Since his death four centuries ago, there have been few important discoveries about William Shakespeare, the genius that Samuel Johnson called quite simply "our poet." Yet this year several revelations have appeared, and they are major. An English historian has thrown new light on our poet's long-hidden life, and two American scholars have hit on a convincing -- at last! -- explanation of his great and baffling poem, "The Phoenix and Turtle." Shakespeare buffs and readers everywhere, after hundreds of years, are given fresh insights into his family and his work. The discoverers have received little or no attention in America, and they deserve our thanks.
A BBC television series, "In Search of Shakespeare," is the source of the family discoveries. It was researched and written by historian and filmmaker Michael Wood, who, since leaving Oriel College, Oxford, has created many TV documentaries, including the highly praised "Conquistadors," and published several well-received books, including "Domesday" and "In Search of England." To accompany the TV series, the BBC published an impressive, admirably detailed book by Wood, which appears here under the imprint of Basic Books in the same large, handsome format.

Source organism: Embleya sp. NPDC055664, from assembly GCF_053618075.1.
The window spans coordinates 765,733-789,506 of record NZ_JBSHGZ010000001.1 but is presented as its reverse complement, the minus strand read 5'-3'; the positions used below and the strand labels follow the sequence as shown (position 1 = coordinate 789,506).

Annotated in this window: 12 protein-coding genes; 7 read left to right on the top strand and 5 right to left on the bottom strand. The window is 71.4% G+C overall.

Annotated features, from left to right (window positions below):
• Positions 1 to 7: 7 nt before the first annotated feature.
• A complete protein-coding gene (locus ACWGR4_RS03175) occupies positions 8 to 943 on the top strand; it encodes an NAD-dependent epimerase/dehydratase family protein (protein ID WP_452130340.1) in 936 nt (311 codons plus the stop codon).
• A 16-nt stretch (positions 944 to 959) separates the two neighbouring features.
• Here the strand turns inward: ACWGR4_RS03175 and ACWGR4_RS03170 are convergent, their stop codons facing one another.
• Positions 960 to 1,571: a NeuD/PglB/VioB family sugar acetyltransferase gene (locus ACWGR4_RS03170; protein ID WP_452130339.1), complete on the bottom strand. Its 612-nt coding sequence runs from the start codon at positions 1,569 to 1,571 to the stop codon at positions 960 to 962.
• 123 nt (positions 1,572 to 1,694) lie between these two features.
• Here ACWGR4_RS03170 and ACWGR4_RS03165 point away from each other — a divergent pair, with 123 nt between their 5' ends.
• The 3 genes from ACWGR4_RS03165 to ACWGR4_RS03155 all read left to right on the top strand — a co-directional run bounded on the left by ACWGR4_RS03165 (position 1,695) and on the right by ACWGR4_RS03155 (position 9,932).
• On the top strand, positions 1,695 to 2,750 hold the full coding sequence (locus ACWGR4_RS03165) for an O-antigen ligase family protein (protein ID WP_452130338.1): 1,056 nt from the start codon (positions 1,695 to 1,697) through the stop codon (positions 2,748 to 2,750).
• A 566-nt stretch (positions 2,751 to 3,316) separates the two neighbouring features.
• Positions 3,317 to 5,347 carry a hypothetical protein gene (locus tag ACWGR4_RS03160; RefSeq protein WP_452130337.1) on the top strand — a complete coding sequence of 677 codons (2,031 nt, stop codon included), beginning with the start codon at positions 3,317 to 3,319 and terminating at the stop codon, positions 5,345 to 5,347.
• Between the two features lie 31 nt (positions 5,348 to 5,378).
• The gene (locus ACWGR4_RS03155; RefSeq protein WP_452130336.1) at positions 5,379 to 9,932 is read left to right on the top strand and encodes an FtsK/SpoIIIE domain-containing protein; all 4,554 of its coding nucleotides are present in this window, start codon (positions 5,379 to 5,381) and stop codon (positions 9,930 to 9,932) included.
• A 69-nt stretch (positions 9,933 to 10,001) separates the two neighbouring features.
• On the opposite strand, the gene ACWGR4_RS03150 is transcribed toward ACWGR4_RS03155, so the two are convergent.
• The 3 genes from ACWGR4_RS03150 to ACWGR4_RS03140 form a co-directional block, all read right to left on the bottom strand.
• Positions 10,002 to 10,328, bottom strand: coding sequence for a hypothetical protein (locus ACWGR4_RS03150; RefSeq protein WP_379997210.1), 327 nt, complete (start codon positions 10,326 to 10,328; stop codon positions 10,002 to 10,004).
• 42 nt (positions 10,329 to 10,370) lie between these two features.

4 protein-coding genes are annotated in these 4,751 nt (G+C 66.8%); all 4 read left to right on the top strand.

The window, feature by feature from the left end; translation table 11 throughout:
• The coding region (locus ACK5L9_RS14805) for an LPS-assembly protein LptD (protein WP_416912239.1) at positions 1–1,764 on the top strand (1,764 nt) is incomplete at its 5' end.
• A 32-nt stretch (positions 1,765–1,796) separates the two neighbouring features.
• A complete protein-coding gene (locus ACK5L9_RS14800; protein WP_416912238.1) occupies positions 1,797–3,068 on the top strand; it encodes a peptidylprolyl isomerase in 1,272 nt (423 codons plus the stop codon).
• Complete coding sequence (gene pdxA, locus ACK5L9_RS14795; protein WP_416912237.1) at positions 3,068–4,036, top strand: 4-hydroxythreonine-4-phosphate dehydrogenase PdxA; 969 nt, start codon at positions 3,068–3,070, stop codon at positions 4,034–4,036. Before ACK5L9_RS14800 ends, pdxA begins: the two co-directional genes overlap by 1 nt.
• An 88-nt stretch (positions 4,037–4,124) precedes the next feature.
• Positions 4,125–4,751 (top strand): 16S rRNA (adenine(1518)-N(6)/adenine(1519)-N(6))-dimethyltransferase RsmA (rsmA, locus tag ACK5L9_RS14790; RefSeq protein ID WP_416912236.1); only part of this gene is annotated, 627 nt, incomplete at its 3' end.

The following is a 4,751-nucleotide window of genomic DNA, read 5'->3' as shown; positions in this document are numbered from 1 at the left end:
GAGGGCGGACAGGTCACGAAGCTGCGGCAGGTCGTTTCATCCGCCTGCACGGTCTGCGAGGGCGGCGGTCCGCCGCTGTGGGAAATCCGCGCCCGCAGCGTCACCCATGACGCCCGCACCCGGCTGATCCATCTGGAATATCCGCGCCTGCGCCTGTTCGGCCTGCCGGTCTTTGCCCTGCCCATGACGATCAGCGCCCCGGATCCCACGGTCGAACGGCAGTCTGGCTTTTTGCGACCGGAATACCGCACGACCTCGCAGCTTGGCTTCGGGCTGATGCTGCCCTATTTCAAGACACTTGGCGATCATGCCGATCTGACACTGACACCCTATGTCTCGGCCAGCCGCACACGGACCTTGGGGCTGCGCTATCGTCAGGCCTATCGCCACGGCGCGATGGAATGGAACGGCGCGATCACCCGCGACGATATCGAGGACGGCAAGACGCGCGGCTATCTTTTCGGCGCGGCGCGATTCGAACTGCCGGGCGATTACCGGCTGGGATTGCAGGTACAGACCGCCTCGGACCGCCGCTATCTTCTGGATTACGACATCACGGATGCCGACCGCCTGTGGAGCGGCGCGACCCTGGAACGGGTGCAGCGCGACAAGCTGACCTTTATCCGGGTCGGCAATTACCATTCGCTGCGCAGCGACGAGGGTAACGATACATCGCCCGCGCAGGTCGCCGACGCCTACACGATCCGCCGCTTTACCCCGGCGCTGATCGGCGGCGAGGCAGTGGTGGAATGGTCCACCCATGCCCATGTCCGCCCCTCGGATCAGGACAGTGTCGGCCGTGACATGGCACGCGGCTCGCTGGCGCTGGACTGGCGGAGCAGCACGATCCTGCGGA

The most important news concerns the "secret" life of John Shakespeare, our poet's father, who was long regarded as either a jolly farmer or an uneducated butcher. Wood establishes that in 1564, when William was born, John was a well-to-do citizen of Stratford -- the town bailiff (equal to mayor), as well as a glove maker, wool dealer, real estate investor and moneylender. A contemporary Stratford document lists John as a "gentleman," but by the late 1570s he was in deep financial and local trouble, owing to the family's Catholicism. He was no longer dealing in the town's affairs and had stopped attending church, ostensibly to avoid arrest for his debts. John was a recusant: He had refused to give up his religion or to fake it by attending Protestant services at least once a year, as required by Queen Elizabeth's new law. When he was bailiff, John had been ordered to whitewash the church murals of ancient saints and symbols, and when he did nothing about it for a year, his troubles began. His wife, the former Mary Arden, was also a recusant; so were her well-born relatives, including Edward Arden, head of the family, whose estate, Park Hall, was a "safe house" for recalcitrant Catholics.